Is a ‘set it and forget it’ strategy making you more susceptible to cybersecurity breaches?

Is a ‘set it and forget it’ strategy making you more susceptible to cybersecurity breaches?

June 17, 2021

Imagine logging into your account in the midst of all the market volatility last year to see you’re down $10,000.  Having an idea of the unpredictable market swings happening daily, you write this off as an unrealized investment loss and go about your day. Then it happens again, and again, before you realize something fishy might be going on. Upon further investigation you learn that a hacker has logged into your account, changed your contact information, and has regularly been siphoning money out of your account and into their own.

Cyber security is a continuously increasing concern in today’s virtual environment. Between tax scams with fake IRS calls to the public and  hackers holding businesses for ransom, we can add another target to the list- investment accounts - and not in the way you’d imagine. 

As financial professionals, we know if a gain or loss is justified in a given account. However, if someone doesn’t pay much attention to their account and doesn’t work with a trusted advisor looking over things, it’s easy to write off a loss to a market swing and miss the fraud that might actually be taking place. Unfortunately, this is becoming more common and people are experiencing the shocking realization when they dig a little deeper in their account history.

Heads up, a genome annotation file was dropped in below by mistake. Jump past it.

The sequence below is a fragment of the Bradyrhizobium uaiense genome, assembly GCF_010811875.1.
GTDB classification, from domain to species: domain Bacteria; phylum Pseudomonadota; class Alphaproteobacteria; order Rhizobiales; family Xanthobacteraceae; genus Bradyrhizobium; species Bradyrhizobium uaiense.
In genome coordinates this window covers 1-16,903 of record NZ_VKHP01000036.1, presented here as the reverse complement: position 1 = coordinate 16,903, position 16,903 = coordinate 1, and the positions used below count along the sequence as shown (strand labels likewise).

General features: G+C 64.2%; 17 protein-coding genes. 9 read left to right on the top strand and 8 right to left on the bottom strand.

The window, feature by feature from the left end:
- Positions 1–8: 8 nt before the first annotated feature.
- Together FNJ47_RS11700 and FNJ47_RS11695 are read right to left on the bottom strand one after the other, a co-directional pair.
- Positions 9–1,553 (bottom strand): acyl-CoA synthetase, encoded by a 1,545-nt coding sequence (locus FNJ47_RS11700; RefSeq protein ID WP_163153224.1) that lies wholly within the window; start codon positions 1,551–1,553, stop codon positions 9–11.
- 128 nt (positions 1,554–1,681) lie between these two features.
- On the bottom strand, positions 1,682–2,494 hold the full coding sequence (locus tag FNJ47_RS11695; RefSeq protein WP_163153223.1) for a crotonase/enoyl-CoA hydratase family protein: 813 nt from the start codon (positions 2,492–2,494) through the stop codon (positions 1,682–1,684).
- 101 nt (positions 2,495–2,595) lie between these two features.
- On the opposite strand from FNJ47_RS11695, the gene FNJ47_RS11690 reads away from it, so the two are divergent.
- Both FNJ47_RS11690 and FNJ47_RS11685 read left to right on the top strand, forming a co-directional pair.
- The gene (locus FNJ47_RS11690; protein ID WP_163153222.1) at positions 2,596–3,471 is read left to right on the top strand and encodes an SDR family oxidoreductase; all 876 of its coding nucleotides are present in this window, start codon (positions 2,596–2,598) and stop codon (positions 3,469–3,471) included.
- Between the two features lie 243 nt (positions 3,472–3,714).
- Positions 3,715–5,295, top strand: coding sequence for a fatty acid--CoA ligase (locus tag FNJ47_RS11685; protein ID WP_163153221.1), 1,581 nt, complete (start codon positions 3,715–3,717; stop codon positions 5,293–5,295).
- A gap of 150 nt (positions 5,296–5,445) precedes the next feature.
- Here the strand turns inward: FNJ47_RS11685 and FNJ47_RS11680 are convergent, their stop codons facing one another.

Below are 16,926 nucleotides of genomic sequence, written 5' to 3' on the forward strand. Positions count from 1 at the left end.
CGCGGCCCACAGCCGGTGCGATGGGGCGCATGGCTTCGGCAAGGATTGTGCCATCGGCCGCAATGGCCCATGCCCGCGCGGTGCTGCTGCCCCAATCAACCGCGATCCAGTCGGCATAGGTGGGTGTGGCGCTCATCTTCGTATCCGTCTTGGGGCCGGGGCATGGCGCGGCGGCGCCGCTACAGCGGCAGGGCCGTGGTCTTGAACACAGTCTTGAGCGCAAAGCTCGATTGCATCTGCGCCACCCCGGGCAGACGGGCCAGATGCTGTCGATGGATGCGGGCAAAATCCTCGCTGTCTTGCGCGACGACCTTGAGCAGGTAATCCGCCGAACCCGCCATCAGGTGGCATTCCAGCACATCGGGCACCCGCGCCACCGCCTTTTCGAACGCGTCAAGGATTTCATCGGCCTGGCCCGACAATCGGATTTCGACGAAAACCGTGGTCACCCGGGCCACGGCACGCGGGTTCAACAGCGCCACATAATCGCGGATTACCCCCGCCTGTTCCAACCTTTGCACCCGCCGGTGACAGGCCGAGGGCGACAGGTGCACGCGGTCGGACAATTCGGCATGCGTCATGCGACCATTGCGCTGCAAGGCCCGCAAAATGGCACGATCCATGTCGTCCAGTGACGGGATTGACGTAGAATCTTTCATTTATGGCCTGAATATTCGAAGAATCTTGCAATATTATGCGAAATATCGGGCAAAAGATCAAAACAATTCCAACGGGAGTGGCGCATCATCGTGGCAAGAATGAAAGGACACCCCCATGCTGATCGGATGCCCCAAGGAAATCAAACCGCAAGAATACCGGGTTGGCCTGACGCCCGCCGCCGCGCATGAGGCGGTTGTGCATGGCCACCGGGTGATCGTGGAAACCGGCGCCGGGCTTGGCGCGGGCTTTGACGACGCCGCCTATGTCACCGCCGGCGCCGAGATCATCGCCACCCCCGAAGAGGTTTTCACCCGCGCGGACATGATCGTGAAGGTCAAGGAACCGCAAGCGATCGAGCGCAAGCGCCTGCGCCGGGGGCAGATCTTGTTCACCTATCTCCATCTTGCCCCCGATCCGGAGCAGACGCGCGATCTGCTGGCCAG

So what can you do to protect yourself?

  1. Pay attention to account activity.

Target date funds are one of the most popular investment options in a 401(k), and people often forget to periodically check their accounts. Paying attention to your investments, even if you don’t plan to change anything for years, is vital to catching potential fraud early and maximizing the chances of saving your assets from theft.

  1. Work with a trusted advisor.

Not only that, but make sure you can easily get a hold of your advisor, and that they are confirming any important transactions or changes verbally with you. This will make it much harder for a hacker to get in and change essential account details to gain access to your money.

  1. Shred, Shred, Shred.

A rule in our house is, if it comes from a financial institution that we have accounts with, it gets shredded. This avoids accidently throwing away a full social security number or account number, giving easy access to anyone who might have malicious intent.

There are many ways to heighten the protections on your hard-earned money, make sure you are maximizing them and always aware of what is going on with your investment accounts. Hackers are getting smarter and more tactical but with vigilant oversight, catching things early can help make you whole again should the unthinkable happen.

The opinions voiced in this material are for general information only and are not intended to provide specific advice or recommendations for any individual.